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Once upon a time, long before Disney or Pixar, Lotte Reiniger ignited the world of animation with shadows, light, and a pair of magical scissors.

Once upon a time, long before Disney and the other animation giants, Lotte Reiniger ignited the screen with shadows, light, and a pair of magical scissors.

Interview with filmmakers Elizabeth Beech and Carla Patullo: New Documentary Brings to Life the Magical Story of Lotte Reininger, the Trailblazing Woman who is the Mother of Animation - PROFILES AND INTERVIEWS

And so with music, magic, and a stirring narration by Lotte herself, LOTTE THAT SILHOUETTE GIRL tells the largely unknown story of one of animations’ biggest influencers. Her unique style of storytelling and visual contrast inspired many, including modern day filmmakers Nora Twomey, Henry Selick, Rebecca Sugar and many others. Lotte's 1926 film, The Adventures of Prince Achmed is the oldest surviving feature length animation, and she also invented the multi-plane camera, both of which changed the field of animation forever. And sadly, both feats are often mistakenly credited to Walt Disney. This stunning documentary uses Lotte’s utterly unique silhouette style as it re-narrates history to tell the previously untold and charming fairy tale of Lotte Reiniger’s life. It is “a visual symphony” that will delight audiences with its smart, artful, and romantic animation accompanied by truly imaginative music and the wonderful narration of Lotte’s gravely and thickly accented voice.

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INTERVIEW WITH DIRECTORS:

Interview with filmmakers Elizabeth Beech and Carla Patullo: New Documentary Brings to Life the Magical Story of Lotte Reininger, the Trailblazing Woman who is the Mother of Animation - PROFILES AND INTERVIEWS

P&I: Lotte That Silhouette Girl brings attention to not only the true pioneering woman in animation, but really the true pioneer of animated films in the world. What drew you to her story?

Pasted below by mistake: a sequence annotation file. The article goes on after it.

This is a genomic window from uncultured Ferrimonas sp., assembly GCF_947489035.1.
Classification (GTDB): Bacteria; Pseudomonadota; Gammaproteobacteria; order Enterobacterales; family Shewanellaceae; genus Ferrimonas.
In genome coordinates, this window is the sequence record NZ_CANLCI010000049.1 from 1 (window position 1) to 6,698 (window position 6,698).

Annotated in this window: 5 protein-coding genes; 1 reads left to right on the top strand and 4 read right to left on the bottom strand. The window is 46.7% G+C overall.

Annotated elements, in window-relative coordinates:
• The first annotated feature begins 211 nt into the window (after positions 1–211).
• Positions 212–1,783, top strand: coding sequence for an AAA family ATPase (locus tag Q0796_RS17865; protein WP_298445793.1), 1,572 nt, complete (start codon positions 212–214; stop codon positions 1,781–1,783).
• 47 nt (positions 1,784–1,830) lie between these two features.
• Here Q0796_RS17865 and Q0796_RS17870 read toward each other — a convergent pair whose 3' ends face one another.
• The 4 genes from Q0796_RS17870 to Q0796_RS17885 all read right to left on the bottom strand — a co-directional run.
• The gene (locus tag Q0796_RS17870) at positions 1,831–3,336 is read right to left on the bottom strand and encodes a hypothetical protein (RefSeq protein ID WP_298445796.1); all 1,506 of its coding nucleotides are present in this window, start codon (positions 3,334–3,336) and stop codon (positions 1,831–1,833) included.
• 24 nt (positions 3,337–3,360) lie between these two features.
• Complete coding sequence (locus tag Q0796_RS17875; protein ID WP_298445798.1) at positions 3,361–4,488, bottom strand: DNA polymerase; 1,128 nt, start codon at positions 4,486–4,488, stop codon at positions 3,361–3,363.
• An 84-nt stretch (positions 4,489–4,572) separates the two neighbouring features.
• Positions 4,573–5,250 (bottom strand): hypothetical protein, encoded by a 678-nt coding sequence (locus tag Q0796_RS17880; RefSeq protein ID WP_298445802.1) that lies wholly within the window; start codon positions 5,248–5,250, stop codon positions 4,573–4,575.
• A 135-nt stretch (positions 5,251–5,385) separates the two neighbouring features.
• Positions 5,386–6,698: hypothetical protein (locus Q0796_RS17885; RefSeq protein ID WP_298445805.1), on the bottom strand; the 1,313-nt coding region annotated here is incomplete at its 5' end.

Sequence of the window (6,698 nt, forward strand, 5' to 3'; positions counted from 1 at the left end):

ELIZABETH BEECH: Yes, she is a pioneer, but we didn't know that at first. The first time we saw one of her films was on YouTube. Carla was looking for a silent film to write music to, and while browsing, we came across Lotte's 1922 Aschenputtel. We both thought it was absolutely mesmerizing--we had never seen anything like it, and so we started looking for and watching more of her short films. We fell in love with her work right from the start. It has a special quality that comes from the craft of it. You can feel her presence and her hands in the film even though you can't see them. She was obsessed with trick films, which were popular in Berlin when she was a young girl, and she brought these elements of trickery and magic to her work. And then she combined that with her stunning talent of hyper detailed silhouette cutting. Jean Renoir once said of Lotte that she was born with fairy hands.

CARLA PATULLO: We've watched some videos of her cutting out silhouettes, and it's crazy. She just goes along with the scissors, and when she gets back to the beginning, there is a perfect character created out of cardboard. I know she started as a young girl and had a lot of practice cutting silhouettes, but it's just so cool that she carved a whole career out for herself based on this weird talent she had. But yeah, back to your question, it was the beauty and the magic of her work that first drew us to her story, and then the whole pioneer thing just piled up on top of that later… CONTINUE READING